Got Crabs?

Crabapples, that is.

I was fortunate in my travels to Ontario to visit my in-laws neighbouring farm in White Lake, Ontairo about 45 minutes outside Ottawa. The Brearley farm provides incredible produce for the renowed Castlegarth Restaurant restaurant, just down the street from the farm. Looking at their menu is inspiring and proof that eating locally can be both delicious and gourmet. Mr. Uncanny, our toddler and I really enjoyed a tour of the gardens and were amazed at the variety of heirloom tomatoes that we enjoyed sampling as we toured the various gardens and polytunnel. While our daughter enjoyed chasing the chickens around the sprawling farm, I couldn’t take my eyes off their gorgeous, full and healthy crabapple trees that graces their front lawn.

Clearly seeing the longing in my eyes, they offered up their trees and let me go to town picking and before long, I had 7 lbs of crabs to take as carry-on back to Sackville.

Recognizing this gift and wanting to make something extra special, I made this:

Crabapple Star Anise Jelly

It’s really just a basic crabapple jelly recipe, with a couple of star anise thrown in the stewing process to liven up the flavours and add that licorice intrigue that matches well with poultry/game meat as it would used as a glaze over a fruit tart. It’s subtle, so if you like it spicier, feel free to add more. Here’s how I did it:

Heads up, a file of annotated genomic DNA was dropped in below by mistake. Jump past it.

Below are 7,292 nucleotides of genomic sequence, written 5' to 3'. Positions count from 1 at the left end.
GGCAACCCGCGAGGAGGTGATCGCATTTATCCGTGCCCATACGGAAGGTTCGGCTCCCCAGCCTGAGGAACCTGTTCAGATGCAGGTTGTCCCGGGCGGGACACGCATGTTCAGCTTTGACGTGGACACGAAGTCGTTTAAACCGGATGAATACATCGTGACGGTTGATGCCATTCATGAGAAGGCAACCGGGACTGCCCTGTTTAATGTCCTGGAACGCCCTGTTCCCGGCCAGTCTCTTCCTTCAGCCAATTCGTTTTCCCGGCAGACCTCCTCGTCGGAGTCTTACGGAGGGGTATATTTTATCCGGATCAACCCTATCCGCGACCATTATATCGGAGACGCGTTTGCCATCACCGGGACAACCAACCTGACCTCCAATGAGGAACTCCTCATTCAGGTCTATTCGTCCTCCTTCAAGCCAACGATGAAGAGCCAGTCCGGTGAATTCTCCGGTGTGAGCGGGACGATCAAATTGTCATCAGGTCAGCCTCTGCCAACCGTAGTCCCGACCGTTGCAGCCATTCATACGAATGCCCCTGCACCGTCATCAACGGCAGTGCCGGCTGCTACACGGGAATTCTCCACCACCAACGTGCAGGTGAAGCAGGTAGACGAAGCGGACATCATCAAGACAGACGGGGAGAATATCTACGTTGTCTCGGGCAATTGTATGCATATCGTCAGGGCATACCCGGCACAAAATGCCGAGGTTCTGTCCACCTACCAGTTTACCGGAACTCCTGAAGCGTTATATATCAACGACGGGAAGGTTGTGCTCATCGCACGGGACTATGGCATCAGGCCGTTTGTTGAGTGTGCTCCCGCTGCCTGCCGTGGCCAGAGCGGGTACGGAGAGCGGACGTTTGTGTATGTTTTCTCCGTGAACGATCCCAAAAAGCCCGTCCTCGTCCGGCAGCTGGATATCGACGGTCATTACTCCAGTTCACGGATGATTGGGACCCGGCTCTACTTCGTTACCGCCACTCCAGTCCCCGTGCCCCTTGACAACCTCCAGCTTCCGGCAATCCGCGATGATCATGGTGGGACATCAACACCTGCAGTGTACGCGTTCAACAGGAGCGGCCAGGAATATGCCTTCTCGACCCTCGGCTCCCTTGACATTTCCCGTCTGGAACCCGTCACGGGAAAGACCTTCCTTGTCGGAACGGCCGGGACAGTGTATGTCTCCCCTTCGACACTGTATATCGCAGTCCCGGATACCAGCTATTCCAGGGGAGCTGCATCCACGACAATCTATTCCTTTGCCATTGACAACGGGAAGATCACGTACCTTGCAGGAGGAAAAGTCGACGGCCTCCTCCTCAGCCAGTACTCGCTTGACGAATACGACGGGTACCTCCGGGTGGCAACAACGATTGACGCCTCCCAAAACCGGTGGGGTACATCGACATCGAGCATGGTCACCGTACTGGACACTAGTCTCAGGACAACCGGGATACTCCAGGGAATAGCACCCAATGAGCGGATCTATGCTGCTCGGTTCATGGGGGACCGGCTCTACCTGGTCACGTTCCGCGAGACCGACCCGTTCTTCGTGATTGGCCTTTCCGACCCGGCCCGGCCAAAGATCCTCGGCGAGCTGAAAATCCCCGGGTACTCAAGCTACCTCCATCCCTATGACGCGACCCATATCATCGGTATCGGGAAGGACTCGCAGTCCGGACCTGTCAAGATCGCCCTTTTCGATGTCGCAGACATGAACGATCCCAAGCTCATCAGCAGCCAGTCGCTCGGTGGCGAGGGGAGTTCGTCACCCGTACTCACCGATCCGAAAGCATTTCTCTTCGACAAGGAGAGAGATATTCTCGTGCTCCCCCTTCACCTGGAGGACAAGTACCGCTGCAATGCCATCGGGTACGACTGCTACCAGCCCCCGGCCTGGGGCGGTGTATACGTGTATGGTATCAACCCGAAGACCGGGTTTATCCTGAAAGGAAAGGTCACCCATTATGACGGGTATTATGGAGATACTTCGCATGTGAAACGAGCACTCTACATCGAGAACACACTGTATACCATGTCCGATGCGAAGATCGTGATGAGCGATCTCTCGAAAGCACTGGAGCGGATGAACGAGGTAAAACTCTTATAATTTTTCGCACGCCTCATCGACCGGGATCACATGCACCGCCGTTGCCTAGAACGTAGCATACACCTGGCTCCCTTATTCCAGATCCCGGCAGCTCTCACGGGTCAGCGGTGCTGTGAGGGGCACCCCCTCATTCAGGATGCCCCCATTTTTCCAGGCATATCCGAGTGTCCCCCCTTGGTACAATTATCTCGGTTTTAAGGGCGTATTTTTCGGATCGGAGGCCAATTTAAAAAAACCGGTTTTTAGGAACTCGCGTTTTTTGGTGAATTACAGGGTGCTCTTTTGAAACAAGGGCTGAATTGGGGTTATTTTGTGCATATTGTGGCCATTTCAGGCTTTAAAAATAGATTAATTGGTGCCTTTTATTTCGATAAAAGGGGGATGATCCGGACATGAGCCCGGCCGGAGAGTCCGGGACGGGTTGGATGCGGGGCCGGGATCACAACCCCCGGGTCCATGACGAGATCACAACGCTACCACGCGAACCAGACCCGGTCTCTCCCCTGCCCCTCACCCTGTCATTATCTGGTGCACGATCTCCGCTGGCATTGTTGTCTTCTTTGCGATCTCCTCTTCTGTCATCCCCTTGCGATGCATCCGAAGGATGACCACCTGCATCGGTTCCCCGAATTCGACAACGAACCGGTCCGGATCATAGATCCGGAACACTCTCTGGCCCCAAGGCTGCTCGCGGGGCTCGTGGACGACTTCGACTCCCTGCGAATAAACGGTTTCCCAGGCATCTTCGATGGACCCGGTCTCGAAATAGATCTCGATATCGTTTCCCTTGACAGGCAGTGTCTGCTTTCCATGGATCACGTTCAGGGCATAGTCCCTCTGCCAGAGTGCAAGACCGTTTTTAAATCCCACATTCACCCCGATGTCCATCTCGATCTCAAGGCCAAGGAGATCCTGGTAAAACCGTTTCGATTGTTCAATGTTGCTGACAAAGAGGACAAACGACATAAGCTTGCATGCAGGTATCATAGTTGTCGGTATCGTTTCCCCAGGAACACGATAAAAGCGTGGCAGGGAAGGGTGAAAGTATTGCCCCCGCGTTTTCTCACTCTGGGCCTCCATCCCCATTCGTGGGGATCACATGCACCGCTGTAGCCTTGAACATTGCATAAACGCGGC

Crabapple Star Anise Jelly

Yields: 3×250 mL jars

7 cups washed, stemmed and quartered crabapples

3 cups water

2 whole star anise

2 1/4 cups sugar

1. Combine water, crabapples and star anise and bring to a slow boil until crabapples are softened. With a potato masher or the back of a wooden spoon, mash to help it break down further.

2. Pour into a dampened jelly bag and suspend over a large bowl and let it rest overnight. I like to rest a fine mesh strainer in a large pot, underneath my suspended jelly bag. That way, in case it falls, it’ll fall into the strainer and not into your pot of juice (a heavy bag of pulp splashing in a bowl of bright red juice wouldn’t be pretty).

3. Measure your juice – it should measure around 3 cups. Add water to bring it up to 3 cups, if necessary.